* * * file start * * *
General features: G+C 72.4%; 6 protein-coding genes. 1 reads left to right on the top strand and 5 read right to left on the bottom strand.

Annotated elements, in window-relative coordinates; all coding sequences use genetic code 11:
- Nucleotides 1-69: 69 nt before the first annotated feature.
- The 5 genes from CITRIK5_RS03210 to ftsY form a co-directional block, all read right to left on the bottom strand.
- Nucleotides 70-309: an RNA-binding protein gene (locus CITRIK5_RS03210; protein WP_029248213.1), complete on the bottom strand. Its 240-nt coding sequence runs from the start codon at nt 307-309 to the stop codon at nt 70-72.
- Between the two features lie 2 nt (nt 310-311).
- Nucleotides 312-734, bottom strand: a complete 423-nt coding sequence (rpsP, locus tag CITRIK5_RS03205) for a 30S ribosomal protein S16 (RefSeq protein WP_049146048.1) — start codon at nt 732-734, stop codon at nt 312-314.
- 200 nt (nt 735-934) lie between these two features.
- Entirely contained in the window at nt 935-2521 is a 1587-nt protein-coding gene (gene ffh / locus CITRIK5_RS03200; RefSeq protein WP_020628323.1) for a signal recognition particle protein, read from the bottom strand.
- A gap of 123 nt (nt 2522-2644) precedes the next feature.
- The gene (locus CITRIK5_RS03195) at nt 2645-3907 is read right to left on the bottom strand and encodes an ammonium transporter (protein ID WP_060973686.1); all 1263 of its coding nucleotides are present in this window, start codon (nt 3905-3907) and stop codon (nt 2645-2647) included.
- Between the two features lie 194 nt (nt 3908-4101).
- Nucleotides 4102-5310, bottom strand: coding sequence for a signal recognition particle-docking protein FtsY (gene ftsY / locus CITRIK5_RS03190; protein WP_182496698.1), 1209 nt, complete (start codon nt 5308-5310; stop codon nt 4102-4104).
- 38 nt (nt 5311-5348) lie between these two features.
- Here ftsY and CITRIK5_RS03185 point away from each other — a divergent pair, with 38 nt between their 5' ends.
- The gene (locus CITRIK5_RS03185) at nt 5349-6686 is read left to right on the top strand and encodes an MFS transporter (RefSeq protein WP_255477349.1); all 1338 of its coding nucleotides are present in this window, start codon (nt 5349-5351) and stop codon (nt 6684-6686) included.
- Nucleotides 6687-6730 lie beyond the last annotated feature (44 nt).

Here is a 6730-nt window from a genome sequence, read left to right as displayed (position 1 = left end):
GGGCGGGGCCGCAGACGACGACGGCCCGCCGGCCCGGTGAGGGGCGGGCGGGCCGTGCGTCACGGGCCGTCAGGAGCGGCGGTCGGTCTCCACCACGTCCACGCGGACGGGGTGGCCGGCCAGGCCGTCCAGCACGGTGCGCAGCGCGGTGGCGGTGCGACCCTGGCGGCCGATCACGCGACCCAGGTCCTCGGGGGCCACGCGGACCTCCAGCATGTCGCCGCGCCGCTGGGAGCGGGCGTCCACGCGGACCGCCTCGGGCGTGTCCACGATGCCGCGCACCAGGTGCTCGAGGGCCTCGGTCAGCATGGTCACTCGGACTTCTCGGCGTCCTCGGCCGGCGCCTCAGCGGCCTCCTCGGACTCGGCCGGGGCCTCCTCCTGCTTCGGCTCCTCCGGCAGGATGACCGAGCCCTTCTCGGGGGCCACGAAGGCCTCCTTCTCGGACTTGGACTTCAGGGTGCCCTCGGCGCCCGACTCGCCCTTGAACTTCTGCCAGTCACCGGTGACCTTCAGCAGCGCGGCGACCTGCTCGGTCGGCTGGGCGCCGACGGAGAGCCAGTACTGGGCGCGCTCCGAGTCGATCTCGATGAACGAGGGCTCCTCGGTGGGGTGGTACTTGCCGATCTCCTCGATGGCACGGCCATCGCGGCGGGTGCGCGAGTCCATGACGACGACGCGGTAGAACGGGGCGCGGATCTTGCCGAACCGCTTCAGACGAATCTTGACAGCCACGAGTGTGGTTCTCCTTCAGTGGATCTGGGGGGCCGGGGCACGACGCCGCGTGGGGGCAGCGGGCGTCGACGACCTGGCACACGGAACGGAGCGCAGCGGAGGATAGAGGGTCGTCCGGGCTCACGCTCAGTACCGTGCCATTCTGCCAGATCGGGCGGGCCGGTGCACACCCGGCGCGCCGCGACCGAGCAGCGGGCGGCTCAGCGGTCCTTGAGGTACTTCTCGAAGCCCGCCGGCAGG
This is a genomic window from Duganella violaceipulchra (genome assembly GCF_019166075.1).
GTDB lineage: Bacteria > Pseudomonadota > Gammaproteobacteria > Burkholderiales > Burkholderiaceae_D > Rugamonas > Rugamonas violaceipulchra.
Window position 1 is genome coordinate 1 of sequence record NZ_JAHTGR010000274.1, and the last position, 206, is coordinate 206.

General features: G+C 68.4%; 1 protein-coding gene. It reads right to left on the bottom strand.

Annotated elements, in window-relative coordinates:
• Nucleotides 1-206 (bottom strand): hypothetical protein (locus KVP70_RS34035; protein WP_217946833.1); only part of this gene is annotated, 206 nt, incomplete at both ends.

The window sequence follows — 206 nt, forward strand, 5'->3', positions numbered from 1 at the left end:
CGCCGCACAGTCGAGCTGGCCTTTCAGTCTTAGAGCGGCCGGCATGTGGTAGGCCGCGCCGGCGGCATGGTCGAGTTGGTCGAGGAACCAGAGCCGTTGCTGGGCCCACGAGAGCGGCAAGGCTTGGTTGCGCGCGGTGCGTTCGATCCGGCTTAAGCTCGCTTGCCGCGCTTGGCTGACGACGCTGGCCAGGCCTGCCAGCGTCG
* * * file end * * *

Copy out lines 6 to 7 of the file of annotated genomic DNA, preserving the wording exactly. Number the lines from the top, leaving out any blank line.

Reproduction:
- Between the two features lie 2 nt (nt 310-311).
- Nucleotides 312-734, bottom strand: a complete 423-nt coding sequence (rpsP, locus tag CITRIK5_RS03205) for a 30S ribosomal protein S16 (RefSeq protein WP_049146048.1) — start codon at nt 732-734, stop codon at nt 312-314.